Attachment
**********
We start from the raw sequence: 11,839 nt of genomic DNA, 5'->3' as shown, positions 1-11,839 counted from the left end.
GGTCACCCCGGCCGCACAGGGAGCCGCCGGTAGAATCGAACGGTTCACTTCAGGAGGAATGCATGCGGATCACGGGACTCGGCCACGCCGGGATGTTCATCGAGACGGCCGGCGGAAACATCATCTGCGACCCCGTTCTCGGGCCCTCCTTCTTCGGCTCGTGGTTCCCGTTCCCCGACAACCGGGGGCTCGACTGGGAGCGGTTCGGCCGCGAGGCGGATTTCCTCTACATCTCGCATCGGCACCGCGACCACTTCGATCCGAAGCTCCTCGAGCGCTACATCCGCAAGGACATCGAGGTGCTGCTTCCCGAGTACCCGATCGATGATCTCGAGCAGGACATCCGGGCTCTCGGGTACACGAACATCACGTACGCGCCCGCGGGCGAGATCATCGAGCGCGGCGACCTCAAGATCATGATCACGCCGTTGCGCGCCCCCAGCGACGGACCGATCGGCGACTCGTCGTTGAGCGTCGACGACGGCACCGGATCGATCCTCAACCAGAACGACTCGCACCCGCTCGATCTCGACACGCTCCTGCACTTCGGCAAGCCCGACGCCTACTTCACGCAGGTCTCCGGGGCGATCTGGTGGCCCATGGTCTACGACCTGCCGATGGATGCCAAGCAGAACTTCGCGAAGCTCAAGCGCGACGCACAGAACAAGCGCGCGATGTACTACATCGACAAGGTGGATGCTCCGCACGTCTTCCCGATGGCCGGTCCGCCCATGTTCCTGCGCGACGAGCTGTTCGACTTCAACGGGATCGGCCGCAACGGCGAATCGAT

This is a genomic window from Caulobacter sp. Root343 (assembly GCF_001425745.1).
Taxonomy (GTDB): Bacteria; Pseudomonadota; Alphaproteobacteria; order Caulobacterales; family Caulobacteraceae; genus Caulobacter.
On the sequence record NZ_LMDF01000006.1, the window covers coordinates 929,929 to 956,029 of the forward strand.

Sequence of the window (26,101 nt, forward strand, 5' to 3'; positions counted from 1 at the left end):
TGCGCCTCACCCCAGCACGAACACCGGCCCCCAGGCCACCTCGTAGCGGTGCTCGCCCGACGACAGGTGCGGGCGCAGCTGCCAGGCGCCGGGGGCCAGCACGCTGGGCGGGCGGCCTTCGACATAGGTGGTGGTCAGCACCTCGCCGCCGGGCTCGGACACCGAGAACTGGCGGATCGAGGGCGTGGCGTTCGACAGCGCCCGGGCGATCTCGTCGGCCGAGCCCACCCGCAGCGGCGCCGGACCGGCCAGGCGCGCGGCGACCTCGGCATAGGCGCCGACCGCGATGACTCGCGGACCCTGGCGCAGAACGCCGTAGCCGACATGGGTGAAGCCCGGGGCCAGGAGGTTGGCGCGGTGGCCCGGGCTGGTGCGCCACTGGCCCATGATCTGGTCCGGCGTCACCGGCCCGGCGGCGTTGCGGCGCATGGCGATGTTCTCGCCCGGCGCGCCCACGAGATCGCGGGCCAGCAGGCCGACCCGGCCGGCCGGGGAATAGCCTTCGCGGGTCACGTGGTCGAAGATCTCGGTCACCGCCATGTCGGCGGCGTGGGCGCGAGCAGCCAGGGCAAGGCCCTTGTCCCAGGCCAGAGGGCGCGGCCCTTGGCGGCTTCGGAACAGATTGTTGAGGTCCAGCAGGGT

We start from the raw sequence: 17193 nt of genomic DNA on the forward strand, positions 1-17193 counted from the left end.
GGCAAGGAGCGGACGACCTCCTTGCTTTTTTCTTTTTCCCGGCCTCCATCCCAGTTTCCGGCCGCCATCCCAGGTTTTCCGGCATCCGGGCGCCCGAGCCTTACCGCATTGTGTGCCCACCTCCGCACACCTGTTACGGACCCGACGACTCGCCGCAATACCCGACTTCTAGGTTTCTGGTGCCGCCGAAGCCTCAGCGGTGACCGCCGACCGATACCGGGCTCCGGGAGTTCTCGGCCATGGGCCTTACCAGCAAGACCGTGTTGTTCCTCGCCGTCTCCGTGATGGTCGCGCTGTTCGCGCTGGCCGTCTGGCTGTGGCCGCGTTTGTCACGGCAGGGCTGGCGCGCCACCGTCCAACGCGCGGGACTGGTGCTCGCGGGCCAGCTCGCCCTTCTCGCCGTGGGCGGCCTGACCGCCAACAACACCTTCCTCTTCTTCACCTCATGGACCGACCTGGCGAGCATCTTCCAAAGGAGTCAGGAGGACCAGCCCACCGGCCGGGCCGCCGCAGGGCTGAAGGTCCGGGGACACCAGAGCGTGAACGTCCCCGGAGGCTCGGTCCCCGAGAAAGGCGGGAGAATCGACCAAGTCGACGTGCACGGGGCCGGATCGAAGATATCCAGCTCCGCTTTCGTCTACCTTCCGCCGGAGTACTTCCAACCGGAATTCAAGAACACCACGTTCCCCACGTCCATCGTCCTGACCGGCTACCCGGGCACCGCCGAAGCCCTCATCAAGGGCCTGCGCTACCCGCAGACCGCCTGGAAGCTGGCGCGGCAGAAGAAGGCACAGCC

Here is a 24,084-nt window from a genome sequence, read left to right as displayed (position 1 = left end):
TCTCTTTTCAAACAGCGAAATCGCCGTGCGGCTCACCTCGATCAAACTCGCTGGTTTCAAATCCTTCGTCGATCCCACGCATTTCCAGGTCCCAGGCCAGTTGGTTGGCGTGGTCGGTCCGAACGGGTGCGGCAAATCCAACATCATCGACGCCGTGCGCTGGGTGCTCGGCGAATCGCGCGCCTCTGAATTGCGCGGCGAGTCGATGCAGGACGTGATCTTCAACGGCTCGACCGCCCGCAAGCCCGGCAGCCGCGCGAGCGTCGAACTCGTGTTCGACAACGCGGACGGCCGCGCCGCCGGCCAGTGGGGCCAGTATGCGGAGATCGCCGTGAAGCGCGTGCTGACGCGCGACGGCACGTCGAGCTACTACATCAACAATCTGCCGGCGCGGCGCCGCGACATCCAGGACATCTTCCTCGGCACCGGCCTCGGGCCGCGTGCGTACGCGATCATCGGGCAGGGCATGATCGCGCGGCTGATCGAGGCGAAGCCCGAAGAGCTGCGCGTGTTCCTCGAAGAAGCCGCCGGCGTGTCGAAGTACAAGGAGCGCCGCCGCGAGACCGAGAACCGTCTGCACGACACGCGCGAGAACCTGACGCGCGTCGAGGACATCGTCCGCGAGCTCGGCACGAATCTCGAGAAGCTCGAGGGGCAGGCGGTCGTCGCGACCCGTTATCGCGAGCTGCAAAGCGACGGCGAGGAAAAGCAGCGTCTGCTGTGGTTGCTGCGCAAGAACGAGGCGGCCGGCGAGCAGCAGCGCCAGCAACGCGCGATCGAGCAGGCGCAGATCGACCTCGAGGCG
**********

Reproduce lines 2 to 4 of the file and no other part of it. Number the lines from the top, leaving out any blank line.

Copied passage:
GGTCACCCCGGCCGCACAGGGAGCCGCCGGTAGAATCGAACGGTTCACTTCAGGAGGAATGCATGCGGATCACGGGACTCGGCCACGCCGGGATGTTCATCGAGACGGCCGGCGGAAACATCATCTGCGACCCCGTTCTCGGGCCCTCCTTCTTCGGCTCGTGGTTCCCGTTCCCCGACAACCGGGGGCTCGACTGGGAGCGGTTCGGCCGCGAGGCGGATTTCCTCTACATCTCGCATCGGCACCGCGACCACTTCGATCCGAAGCTCCTCGAGCGCTACATCCGCAAGGACATCGAGGTGCTGCTTCCCGAGTACCCGATCGATGATCTCGAGCAGGACATCCGGGCTCTCGGGTACACGAACATCACGTACGCGCCCGCGGGCGAGATCATCGAGCGCGGCGACCTCAAGATCATGATCACGCCGTTGCGCGCCCCCAGCGACGGACCGATCGGCGACTCGTCGTTGAGCGTCGACGACGGCACCGGATCGATCCTCAACCAGAACGACTCGCACCCGCTCGATCTCGACACGCTCCTGCACTTCGGCAAGCCCGACGCCTACTTCACGCAGGTCTCCGGGGCGATCTGGTGGCCCATGGTCTACGACCTGCCGATGGATGCCAAGCAGAACTTCGCGAAGCTCAAGCGCGACGCACAGAACAAGCGCGCGATGTACTACATCGACAAGGTGGATGCTCCGCACGTCTTCCCGATGGCCGGTCCGCCCATGTTCCTGCGCGACGAGCTGTTCGACTTCAACGGGATCGGCCGCAACGGCGAATCGAT

This is a genomic window from Caulobacter sp. Root343 (assembly GCF_001425745.1).
Taxonomy (GTDB): Bacteria; Pseudomonadota; Alphaproteobacteria; order Caulobacterales; family Caulobacteraceae; genus Caulobacter.